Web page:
Dr. PC is the director of pediatric critical care at NUMC. He is board certified in pediatric medicine and is board eligible for a fellowship in pediatric critical care and has completed a fellowship in ambulatory pediatrics. He has examined D and reviewed his records daily since admission in June. After consulting with D’s parents, Dr. PC wrote a “Do Not Resuscitate” Order (DNR) on June 26, 2006. The Doctor believes it is still medically appropriate to continue the DNR order because “resuscitation would impose an extraordinary burden on the patient in light of the patient’s medical condition and the expected outcome of the resuscitation for the patient” in that if D suffered “cardiac arrest, all that anoxia would cause more damage and bringing him back would add more damage to an already damaged system.”

Dr. PC testified, however, that it is not medically appropriate to remove the ventilator at this time because D is alert and can sense his surroundings. The Doctor is aware that D is eventually going to die, but stated that the patient is not medically at the point where he is unresponsive. Dr. PC has been involved in removing the ventilator from other patients, but they have always been comatose. He said “being in a coma is absolutely nothing, no quality of life, but D enjoys looking at TV, is attentive he knows you are there and it is very hard. He is completely aware.” Dr. PC would feel very uncomfortable removing the ventilator from D because he is “a child awake who cannot express his wishes.”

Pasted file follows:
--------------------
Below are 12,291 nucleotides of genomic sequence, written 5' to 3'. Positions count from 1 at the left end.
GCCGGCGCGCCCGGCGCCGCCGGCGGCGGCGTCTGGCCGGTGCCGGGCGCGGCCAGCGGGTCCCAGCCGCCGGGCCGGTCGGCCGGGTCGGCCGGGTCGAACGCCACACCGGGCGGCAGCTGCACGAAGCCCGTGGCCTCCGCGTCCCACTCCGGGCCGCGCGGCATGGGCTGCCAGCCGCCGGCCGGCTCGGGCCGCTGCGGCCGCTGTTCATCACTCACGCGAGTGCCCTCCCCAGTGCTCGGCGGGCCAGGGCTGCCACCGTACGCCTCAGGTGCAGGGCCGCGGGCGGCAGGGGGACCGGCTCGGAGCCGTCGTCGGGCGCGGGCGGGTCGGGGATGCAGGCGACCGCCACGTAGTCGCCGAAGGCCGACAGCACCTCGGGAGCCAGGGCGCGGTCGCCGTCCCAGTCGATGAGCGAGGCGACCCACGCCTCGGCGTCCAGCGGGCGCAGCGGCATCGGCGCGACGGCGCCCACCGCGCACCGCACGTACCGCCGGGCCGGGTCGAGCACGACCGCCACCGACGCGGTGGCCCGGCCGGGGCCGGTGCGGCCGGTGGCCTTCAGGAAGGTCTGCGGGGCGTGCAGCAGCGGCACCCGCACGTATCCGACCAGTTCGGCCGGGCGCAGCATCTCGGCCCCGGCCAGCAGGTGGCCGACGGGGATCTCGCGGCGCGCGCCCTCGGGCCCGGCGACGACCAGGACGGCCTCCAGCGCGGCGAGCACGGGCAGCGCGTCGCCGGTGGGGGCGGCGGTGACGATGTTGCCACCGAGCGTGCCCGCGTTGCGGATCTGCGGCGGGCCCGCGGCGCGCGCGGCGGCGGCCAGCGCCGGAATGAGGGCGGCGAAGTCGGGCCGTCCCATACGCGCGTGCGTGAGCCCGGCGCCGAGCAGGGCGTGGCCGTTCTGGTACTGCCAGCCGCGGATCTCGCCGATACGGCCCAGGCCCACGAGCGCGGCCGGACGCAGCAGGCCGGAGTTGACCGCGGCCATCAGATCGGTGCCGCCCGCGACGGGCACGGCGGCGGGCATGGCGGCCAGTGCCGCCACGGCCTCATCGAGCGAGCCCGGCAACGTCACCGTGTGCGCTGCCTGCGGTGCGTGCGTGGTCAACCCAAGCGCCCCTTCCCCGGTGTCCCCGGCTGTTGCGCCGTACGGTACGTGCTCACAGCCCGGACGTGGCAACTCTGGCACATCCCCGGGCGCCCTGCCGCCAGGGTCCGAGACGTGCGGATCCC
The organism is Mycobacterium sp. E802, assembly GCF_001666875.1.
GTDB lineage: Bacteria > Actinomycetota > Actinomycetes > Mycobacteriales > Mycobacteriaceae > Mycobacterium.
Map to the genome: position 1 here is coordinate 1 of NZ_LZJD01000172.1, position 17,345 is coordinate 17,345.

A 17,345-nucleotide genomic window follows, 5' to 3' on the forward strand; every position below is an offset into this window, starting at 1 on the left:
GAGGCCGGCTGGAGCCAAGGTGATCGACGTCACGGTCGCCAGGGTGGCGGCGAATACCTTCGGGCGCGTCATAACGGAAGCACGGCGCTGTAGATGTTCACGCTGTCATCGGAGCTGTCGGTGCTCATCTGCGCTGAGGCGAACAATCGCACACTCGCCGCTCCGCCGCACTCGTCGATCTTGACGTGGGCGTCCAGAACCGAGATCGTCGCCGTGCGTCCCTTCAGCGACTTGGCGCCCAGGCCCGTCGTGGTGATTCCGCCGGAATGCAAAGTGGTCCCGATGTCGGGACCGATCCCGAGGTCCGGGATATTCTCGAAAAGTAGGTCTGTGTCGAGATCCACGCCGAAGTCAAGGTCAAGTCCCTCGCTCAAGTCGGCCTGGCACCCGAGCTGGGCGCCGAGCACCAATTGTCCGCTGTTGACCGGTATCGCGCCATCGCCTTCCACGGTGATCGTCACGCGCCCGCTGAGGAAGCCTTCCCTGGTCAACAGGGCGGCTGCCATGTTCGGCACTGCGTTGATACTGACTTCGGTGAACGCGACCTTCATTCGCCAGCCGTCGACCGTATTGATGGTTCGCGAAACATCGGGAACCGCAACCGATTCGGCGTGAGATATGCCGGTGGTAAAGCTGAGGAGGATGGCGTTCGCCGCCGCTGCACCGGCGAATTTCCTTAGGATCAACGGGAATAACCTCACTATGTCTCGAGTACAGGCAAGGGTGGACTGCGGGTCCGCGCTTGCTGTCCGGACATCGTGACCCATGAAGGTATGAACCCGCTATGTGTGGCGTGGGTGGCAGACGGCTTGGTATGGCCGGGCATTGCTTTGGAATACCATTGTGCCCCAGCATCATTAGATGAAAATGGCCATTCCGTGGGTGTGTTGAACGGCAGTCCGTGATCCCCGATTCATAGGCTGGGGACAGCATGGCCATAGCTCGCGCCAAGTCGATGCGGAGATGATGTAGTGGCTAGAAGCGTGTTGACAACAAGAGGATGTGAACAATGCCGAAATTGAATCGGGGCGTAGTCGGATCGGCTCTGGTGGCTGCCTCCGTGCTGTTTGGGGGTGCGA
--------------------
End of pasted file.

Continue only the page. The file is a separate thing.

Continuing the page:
The Guardian ad litem, David A. Smith testified in the narrative form. Mr. Smith acknowledged the cooperation of all parties and the superb care that D was receiving at the hospital. He reported that Dr. Mondschein’s note in the chart on November 7, 2006 indicated the ethics team feel that the mother speaking for herself and her husband are not unethical in requesting their son be weaned from the respirator. We feel that this difficult decision was carefully thought out by them and should be supported.” Mr. Smith utilized the standard set forth by the Court of Appeals in Haufbauer, wherein a neglect petition was denied because the court found that ultimately, however, the most significant factor in determining whether a child is being deprived of adequate medical care and, thus, a neglected child within the meaning of the statute, is whether the parents have provided an acceptable course of treatment for their child in light of the surrounding circumstances”. Mr. Smith was supportive of the parents’ decision to remove D from the respirator in light of the testimony of Dr. Mondschein on behalf of the hospital’s ethics committee.